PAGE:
Coming out in the wake of the Game Boy Color and only two years before the Game Boy Advance, it’s no secret why the Neo Geo Pocket Color enjoyed limited success in America. While largely ignored on its original release, gamers have since picked up the handheld console and begun to experience the unique features it has to offer — and for good reason. Much like its arcade/home brothers, Neo Geo Pocket Color games have aged incredibly well for a fourteen-year-old handheld system. As the majority of its library can be picked up loose for under ten bucks on eBay, Pocket Power (using only original hardware/software) is devoted to guiding new and old NGPC collectors alike before prices rise and availability lowers thanks to nostalgia-hungry collectors.
Poor Magical Drop. It’s been chugging along for over eighteen years, yet never attained the legendary status of Tetris or Bejeweled. Heck, not even Puyo Pop. And quite honestly, that’s a crime. Magical Drop may not have the adorable bub and bob of Bust-a-Move or the…also…adorable wide-eyed bubbles of Puyo Pop, but it does have some of the fastest playing puzzle action in the genre and is one of the smoothest titles. After being released as a standalone arcade machine as “Chain Reaction” in the U.S. (something that will haunt my MVS completionist collection forever, much like Aero Fighters 2), Magical Drop switched to SNK’s MVS format and became one of the most popular puzzle games on the platform. Of course, there were only three or four puzzle games on the platform, but that’s neither here or Guruin. Besides the MVS games, the series saw release on home platforms such as the Super Famicom, Sega Saturn and, just before developer Data East went out of business, Neo Geo Pocket Color. Proving that the NGPC truly was a portable version of a giant red arcade machine, Magical Drop Pocket offered faithful gameplay, great speed and one of the worst translations ever in a retail game. But that’s a story for another paragraph.
For those of you who haven’t played a Magical Drop game before (and you really should venture to a bowling alley or other shady establishment right now to find a big red with it and play it), the gameplay is quite simple. You take the role of…well, multiple characters…but they are all represented by a clown. A clown who has the power to grab and throw bubbles. There are multiple bubble colors and linking three or more together makes them disappear. After disappearing, there’s a short window of time to make other bubbles disappear to create combos. There’s hazards like jewels that can only be cleared if three or more same-color bubbles touch them and power-ups that make all of one color on screen instantly disappear. The bubbles drop faster and faster as the stage progresses, and if one reaches the bottom, the game ends. It sounds simple and similar to other puzzle games, but the rapid speed of the game makes it a blast to test your reactions, while games like Bust-a-Move focus more on problem solving.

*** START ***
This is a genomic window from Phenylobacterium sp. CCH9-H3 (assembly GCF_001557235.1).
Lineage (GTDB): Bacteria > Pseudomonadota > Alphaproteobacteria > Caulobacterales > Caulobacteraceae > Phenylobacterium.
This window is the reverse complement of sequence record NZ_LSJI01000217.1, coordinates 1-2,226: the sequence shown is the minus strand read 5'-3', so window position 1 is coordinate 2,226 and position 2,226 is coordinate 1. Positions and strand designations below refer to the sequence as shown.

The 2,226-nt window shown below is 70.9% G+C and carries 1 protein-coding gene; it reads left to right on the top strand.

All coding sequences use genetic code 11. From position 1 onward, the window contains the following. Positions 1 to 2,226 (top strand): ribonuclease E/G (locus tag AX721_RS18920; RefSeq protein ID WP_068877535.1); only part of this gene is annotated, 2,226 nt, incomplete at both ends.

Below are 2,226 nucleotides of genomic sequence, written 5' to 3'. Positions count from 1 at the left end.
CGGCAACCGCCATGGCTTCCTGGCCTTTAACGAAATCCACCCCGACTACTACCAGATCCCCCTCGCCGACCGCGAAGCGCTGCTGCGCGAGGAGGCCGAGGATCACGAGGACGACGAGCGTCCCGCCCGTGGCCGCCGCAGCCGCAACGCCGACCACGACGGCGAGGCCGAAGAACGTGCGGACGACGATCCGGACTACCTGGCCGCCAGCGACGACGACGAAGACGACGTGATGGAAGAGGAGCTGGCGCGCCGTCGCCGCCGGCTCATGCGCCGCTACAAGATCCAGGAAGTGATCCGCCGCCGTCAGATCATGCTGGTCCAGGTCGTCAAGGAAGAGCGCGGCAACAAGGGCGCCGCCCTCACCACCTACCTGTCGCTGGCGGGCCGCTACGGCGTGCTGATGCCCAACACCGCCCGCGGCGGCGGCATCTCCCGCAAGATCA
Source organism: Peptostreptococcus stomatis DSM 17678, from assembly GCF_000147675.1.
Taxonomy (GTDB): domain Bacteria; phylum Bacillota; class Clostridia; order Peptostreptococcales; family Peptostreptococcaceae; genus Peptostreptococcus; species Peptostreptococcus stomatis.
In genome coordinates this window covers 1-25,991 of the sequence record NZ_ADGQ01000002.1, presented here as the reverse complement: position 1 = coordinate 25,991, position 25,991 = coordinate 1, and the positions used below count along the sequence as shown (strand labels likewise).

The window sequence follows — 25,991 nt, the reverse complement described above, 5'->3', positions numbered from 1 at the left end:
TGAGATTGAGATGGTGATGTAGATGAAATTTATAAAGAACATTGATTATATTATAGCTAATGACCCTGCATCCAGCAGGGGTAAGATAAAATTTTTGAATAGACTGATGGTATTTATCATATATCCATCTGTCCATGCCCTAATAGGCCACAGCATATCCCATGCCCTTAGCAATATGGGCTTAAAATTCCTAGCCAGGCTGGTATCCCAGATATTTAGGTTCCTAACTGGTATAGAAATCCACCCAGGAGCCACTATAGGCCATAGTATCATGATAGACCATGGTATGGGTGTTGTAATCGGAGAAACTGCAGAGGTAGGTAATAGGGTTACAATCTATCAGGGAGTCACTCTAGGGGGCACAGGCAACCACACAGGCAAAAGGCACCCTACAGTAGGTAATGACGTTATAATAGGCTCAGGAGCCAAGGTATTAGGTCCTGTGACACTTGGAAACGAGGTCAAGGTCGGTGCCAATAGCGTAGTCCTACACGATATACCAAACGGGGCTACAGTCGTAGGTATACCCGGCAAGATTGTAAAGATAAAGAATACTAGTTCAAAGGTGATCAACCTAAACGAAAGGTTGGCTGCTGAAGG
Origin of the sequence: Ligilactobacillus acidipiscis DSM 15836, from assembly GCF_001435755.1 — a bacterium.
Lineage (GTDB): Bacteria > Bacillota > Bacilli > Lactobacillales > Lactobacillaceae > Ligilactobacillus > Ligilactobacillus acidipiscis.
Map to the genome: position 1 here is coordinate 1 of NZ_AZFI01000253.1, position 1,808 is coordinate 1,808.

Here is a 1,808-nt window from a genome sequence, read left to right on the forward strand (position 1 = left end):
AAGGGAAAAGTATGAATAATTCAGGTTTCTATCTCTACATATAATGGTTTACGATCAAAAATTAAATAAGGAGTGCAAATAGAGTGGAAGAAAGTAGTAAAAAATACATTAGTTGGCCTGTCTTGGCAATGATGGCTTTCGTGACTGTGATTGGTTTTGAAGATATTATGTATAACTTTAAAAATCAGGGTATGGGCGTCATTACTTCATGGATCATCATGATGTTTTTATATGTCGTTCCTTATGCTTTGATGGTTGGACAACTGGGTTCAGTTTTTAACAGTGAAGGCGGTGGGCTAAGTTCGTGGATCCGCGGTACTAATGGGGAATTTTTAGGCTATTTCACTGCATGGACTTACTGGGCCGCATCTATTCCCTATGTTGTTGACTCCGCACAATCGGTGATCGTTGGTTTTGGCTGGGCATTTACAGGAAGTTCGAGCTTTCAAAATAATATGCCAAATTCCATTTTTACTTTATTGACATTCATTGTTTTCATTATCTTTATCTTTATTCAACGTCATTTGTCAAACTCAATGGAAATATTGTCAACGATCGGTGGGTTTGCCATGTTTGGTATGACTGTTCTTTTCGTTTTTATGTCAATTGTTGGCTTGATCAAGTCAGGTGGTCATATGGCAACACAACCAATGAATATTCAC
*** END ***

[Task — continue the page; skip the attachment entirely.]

The game plays surprisingly well on the Neo Geo Pocket Color. While it can’t match the bright colors of the MVS versions, the framerate and speed of the game is preserved, which makes basic gameplay transfer beautifully over to the handheld. Its biggest flaw (and one it can’t be faulted for) is the shrunken playfield due to the handheld’s narrow screen. Three modes are included: Story, Self-Challenge and Friend Challenge. Story has you choose a character and proceed to face off against eight base characters with three additional ones unlocked upon completing one of the character’s on hard. While this is technically the premier mode and under normal circumstances, the main draw, it’s hampered by two major problems. The first is the lack of your opponent’s screen. Because the NGPC is small, there was no way to show their playfield, so it’s instead represented by a gauge and numbers. This works, but it takes away some of of the fun of seeing your nemesis scrambling to bust a few last bubbles before meeting their ultimate demise.